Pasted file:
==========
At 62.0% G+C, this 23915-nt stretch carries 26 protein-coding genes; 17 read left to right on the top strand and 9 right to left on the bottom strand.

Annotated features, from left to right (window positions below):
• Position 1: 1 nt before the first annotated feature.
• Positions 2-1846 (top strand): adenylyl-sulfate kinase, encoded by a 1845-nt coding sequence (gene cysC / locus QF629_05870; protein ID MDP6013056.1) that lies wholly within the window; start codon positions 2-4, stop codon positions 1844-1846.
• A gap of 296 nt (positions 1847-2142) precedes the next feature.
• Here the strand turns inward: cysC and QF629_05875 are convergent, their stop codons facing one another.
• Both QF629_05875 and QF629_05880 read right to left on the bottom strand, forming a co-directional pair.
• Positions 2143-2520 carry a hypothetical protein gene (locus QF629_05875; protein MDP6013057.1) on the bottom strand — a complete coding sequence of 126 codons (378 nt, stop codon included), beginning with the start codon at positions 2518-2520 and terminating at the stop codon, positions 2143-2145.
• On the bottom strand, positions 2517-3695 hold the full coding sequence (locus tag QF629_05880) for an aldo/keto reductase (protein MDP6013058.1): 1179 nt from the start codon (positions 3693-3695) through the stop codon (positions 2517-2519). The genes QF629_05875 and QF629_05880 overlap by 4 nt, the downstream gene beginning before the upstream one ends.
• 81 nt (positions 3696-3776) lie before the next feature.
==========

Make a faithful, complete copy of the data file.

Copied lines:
At 62.0% G+C, this 23915-nt stretch carries 26 protein-coding genes; 17 read left to right on the top strand and 9 right to left on the bottom strand.

Annotated features, from left to right (window positions below):
• Position 1: 1 nt before the first annotated feature.
• Positions 2-1846 (top strand): adenylyl-sulfate kinase, encoded by a 1845-nt coding sequence (gene cysC / locus QF629_05870; protein ID MDP6013056.1) that lies wholly within the window; start codon positions 2-4, stop codon positions 1844-1846.
• A gap of 296 nt (positions 1847-2142) precedes the next feature.
• Here the strand turns inward: cysC and QF629_05875 are convergent, their stop codons facing one another.
• Both QF629_05875 and QF629_05880 read right to left on the bottom strand, forming a co-directional pair.
• Positions 2143-2520 carry a hypothetical protein gene (locus QF629_05875; protein MDP6013057.1) on the bottom strand — a complete coding sequence of 126 codons (378 nt, stop codon included), beginning with the start codon at positions 2518-2520 and terminating at the stop codon, positions 2143-2145.
• On the bottom strand, positions 2517-3695 hold the full coding sequence (locus tag QF629_05880) for an aldo/keto reductase (protein MDP6013058.1): 1179 nt from the start codon (positions 3693-3695) through the stop codon (positions 2517-2519). The genes QF629_05875 and QF629_05880 overlap by 4 nt, the downstream gene beginning before the upstream one ends.
• 81 nt (positions 3696-3776) lie before the next feature.